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Preparing a bank reconciliation statement

The following steps show how a bank reconciliation statement is prepared.

  • Note the similarity and dissimilarity between the entries in the cash book and on the bank statement, and tick off the items that are the same on both sets of records.
  • Items not ticked on one side are those which have not been recorded on the other side, and vice versa.
  • Enter in the cash book those items that are not ticked on the bank statement.
  • Items not ticked in the cash book are taken into consideration when preparing the bank reconciliation statement.

The bank reconciliation statement usually prepared monthly can begin with the closing balance in the cash book, or with the closing balance on the bank statement.

First method (Starting with the cash book balance)
Assuming the bank balance in the cash book is a debit balance:
Add: all cheques issued but not yet presented to the bank
Less: all deposits made into the account but not yet credited by the bank
Assuming the bank balance in the cash book is a credit balance:
Add: all deposits made into the account but not yet credited by the bank
Less: all cheques issued but not yet presented to the bank

Second method (Starting with the bank statement balance)
Assuming the bank statement shows an overdrawn balance:
Add: all cheques issued but not yet presented to the bank
Less: all deposits made into the account but not yet credited by the bank
Assuming the bank statement shows a favourable credit balance:
Add: all deposits made into the account but not yet credited by the bank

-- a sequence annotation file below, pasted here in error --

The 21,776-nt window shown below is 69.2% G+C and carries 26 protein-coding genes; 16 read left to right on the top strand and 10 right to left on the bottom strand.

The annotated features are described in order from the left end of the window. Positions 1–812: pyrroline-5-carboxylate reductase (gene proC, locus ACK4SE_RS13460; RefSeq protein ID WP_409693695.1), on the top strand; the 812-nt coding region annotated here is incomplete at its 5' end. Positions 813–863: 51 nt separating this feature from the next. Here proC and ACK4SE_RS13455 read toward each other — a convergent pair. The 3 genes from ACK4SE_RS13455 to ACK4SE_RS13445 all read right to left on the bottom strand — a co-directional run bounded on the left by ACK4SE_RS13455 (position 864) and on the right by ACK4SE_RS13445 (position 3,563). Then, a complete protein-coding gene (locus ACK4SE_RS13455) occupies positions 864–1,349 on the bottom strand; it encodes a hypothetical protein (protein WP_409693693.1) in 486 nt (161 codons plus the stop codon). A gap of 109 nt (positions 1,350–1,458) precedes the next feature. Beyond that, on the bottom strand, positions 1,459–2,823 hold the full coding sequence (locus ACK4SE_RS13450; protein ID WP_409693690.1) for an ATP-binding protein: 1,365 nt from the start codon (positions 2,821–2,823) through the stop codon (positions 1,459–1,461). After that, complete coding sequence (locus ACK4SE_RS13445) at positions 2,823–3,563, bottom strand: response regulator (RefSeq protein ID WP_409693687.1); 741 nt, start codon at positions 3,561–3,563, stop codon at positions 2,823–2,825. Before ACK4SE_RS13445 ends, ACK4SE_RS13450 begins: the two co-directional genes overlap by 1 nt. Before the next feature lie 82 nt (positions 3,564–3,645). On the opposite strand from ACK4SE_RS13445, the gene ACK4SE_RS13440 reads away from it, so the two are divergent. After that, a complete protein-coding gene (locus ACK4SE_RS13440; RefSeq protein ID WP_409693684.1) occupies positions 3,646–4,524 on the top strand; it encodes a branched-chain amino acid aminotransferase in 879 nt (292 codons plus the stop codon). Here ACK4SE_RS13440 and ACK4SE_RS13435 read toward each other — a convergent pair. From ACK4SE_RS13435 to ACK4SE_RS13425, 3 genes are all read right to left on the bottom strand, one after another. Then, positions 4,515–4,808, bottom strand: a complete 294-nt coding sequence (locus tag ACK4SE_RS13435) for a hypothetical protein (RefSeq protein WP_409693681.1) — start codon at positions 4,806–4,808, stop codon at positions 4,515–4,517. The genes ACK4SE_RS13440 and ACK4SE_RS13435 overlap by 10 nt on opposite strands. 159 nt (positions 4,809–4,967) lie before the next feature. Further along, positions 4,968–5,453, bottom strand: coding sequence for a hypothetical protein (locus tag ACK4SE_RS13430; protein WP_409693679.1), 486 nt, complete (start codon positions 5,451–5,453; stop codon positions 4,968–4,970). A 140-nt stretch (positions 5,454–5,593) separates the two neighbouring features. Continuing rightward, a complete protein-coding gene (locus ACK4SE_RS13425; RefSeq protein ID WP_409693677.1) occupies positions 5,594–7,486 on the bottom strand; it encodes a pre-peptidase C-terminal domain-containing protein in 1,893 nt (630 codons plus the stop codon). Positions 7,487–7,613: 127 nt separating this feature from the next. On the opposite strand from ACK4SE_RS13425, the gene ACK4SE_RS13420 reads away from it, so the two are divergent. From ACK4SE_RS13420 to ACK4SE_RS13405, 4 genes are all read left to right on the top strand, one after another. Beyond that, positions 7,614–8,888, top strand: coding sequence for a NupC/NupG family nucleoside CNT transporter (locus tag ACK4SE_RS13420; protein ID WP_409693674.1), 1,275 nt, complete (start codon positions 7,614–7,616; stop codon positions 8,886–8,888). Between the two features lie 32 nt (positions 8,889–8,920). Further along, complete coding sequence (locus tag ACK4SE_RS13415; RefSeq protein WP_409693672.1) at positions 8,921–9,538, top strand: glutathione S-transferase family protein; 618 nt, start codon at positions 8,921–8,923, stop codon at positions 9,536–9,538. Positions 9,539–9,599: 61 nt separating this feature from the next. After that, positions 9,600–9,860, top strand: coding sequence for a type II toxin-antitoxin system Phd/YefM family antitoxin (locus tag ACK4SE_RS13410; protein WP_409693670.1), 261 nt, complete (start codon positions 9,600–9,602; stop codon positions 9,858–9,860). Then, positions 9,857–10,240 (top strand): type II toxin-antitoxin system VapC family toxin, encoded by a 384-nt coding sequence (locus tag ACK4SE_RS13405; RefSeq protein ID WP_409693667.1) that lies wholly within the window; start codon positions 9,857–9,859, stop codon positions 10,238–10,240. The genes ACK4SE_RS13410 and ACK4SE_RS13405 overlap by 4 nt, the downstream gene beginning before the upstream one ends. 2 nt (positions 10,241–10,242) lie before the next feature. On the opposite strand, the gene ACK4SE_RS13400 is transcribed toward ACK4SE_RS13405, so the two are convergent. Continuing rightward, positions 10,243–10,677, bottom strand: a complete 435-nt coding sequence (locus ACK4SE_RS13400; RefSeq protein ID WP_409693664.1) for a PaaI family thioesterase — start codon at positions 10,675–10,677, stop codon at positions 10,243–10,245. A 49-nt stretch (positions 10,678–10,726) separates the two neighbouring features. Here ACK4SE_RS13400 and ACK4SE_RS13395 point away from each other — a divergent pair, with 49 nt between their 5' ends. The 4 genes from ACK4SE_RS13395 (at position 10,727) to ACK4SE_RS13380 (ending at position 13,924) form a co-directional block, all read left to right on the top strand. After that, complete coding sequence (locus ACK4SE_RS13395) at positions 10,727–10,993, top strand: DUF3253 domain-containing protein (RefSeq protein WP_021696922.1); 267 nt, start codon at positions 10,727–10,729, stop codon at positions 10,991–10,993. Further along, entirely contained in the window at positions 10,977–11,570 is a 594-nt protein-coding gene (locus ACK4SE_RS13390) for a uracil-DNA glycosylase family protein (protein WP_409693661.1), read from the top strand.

Less: all cheques issued but not yet presented to the bank

Using the first method (Starting with the cash book balance) is enough to prepare an accurate bank reconciliation statement. Using the second method (Starting with the bank statement balance) is merely updating the bank statement which isn’t necessary. The closing balance on the bank statement is of little consequence to the company. What really matters to the company is the closing balance as per the cash book and it is this balance that will be shown on the year-end financial statements. The bank statement provides a useful aid to arriving at an accurate closing cash balance.

An example of a bank reconciliation statement:

Cash Book

Date Particulars Folio Amount Date Particulars Folio Amount
$ $
20X1 20X1
Jan 01 Balance b/d 410 Jan 05 B Bray 110
"   14 B Bark 130 "   14 B Bleat 150
"   21 H Hiss 220
"   26
M Meow 230
"   28
M Moo 280 "   28
R Roar 190
"   30
Q Quack 360 "   28
S Squeak 270
"   29
W Wail 130
"   31
Balance c/d 320
1,400 1,400
20X1
Feb 01 Balance b/d 320


Bank Statement

Withdrawals Deposits Balance
$ $ $
20X1
Jan 01 Balance b/f 410
"   07 No: 246123 110 300
"   14 Deposit 130 430
"   15 No: 246124 150 280
"   21 Deposit 220 500
"  31 Interest charges 50 450
"  31 No: 246126 190 260


Bank Reconciliation Statement as at 31 January 20X1

$ $
Balance as per cash book 320
Add: Unpresented cheques:
M Meow 230
S Squeak 270
W Wail 130 630
950
Less: Bank lodgements not credited:
M Moo 280
Q Quack 360
640
Bank charges 050 690
Balance per bank statement 260




$ $
Balance as per bank statement
260
Add: Bank lodgements not credited:


M Moo 280

Q Quack 360


640

Bank charges 050 690
950
Less: Unpresented cheques:


M Meow 230

S Squek 270

W Wail
130 630
Balance per cash book

320


From the above reconciliation statements:

Bank charges

The bank charges were not taken into the cash book which means the cash balance is more by the amount of the bank charges, so on the first reconciliation statement above the charges are deducted from the balance per cash book.

On the second reconciliation statement, the bank charges are added back to the balance per bank statement to make it more by the amount of the bank charges. This is to make the balance same as the cash book balance as the cash book bank balance is more by this amount.

Last Updated (Friday, 03 September 2010 19:06)